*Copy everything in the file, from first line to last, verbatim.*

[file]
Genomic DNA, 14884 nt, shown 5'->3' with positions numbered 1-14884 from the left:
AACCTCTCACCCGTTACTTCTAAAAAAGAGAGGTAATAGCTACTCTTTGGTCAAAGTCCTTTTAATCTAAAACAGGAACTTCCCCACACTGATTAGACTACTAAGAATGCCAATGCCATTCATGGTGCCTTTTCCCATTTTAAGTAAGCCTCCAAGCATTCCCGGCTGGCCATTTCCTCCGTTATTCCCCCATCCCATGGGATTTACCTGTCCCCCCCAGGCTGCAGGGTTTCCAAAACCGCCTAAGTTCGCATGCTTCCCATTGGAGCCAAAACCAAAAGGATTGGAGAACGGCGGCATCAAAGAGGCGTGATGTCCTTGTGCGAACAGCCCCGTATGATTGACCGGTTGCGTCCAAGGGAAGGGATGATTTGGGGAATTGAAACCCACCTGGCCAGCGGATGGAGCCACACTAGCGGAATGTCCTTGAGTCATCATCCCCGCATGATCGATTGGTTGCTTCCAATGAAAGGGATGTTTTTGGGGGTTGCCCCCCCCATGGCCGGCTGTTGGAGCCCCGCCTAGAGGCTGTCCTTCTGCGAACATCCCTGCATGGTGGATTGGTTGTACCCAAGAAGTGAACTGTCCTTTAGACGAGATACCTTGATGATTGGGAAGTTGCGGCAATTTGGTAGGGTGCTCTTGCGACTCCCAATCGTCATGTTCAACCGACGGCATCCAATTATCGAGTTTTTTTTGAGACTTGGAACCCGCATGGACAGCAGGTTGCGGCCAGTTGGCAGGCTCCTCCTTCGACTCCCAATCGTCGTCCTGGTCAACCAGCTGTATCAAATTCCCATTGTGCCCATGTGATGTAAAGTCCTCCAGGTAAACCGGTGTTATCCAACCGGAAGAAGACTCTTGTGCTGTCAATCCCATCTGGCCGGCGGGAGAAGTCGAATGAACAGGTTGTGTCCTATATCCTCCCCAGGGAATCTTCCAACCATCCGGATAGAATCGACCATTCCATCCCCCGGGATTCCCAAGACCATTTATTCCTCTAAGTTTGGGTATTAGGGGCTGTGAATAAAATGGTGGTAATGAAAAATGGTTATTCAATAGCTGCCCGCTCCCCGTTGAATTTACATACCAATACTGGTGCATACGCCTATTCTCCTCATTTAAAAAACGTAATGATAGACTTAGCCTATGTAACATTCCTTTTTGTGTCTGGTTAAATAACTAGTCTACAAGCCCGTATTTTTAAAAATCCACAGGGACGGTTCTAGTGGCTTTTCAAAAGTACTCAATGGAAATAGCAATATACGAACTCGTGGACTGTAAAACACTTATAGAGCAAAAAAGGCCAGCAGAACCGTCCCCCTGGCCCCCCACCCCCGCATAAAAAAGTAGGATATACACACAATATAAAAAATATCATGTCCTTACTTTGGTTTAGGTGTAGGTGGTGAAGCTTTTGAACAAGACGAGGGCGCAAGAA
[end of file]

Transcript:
Genomic DNA, 14884 nt, shown 5'->3' with positions numbered 1-14884 from the left:
AACCTCTCACCCGTTACTTCTAAAAAAGAGAGGTAATAGCTACTCTTTGGTCAAAGTCCTTTTAATCTAAAACAGGAACTTCCCCACACTGATTAGACTACTAAGAATGCCAATGCCATTCATGGTGCCTTTTCCCATTTTAAGTAAGCCTCCAAGCATTCCCGGCTGGCCATTTCCTCCGTTATTCCCCCATCCCATGGGATTTACCTGTCCCCCCCAGGCTGCAGGGTTTCCAAAACCGCCTAAGTTCGCATGCTTCCCATTGGAGCCAAAACCAAAAGGATTGGAGAACGGCGGCATCAAAGAGGCGTGATGTCCTTGTGCGAACAGCCCCGTATGATTGACCGGTTGCGTCCAAGGGAAGGGATGATTTGGGGAATTGAAACCCACCTGGCCAGCGGATGGAGCCACACTAGCGGAATGTCCTTGAGTCATCATCCCCGCATGATCGATTGGTTGCTTCCAATGAAAGGGATGTTTTTGGGGGTTGCCCCCCCCATGGCCGGCTGTTGGAGCCCCGCCTAGAGGCTGTCCTTCTGCGAACATCCCTGCATGGTGGATTGGTTGTACCCAAGAAGTGAACTGTCCTTTAGACGAGATACCTTGATGATTGGGAAGTTGCGGCAATTTGGTAGGGTGCTCTTGCGACTCCCAATCGTCATGTTCAACCGACGGCATCCAATTATCGAGTTTTTTTTGAGACTTGGAACCCGCATGGACAGCAGGTTGCGGCCAGTTGGCAGGCTCCTCCTTCGACTCCCAATCGTCGTCCTGGTCAACCAGCTGTATCAAATTCCCATTGTGCCCATGTGATGTAAAGTCCTCCAGGTAAACCGGTGTTATCCAACCGGAAGAAGACTCTTGTGCTGTCAATCCCATCTGGCCGGCGGGAGAAGTCGAATGAACAGGTTGTGTCCTATATCCTCCCCAGGGAATCTTCCAACCATCCGGATAGAATCGACCATTCCATCCCCCGGGATTCCCAAGACCATTTATTCCTCTAAGTTTGGGTATTAGGGGCTGTGAATAAAATGGTGGTAATGAAAAATGGTTATTCAATAGCTGCCCGCTCCCCGTTGAATTTACATACCAATACTGGTGCATACGCCTATTCTCCTCATTTAAAAAACGTAATGATAGACTTAGCCTATGTAACATTCCTTTTTGTGTCTGGTTAAATAACTAGTCTACAAGCCCGTATTTTTAAAAATCCACAGGGACGGTTCTAGTGGCTTTTCAAAAGTACTCAATGGAAATAGCAATATACGAACTCGTGGACTGTAAAACACTTATAGAGCAAAAAAGGCCAGCAGAACCGTCCCCCTGGCCCCCCACCCCCGCATAAAAAAGTAGGATATACACACAATATAAAAAATATCATGTCCTTACTTTGGTTTAGGTGTAGGTGGTGAAGCTTTTGAACAAGACGAGGGCGCAAGAA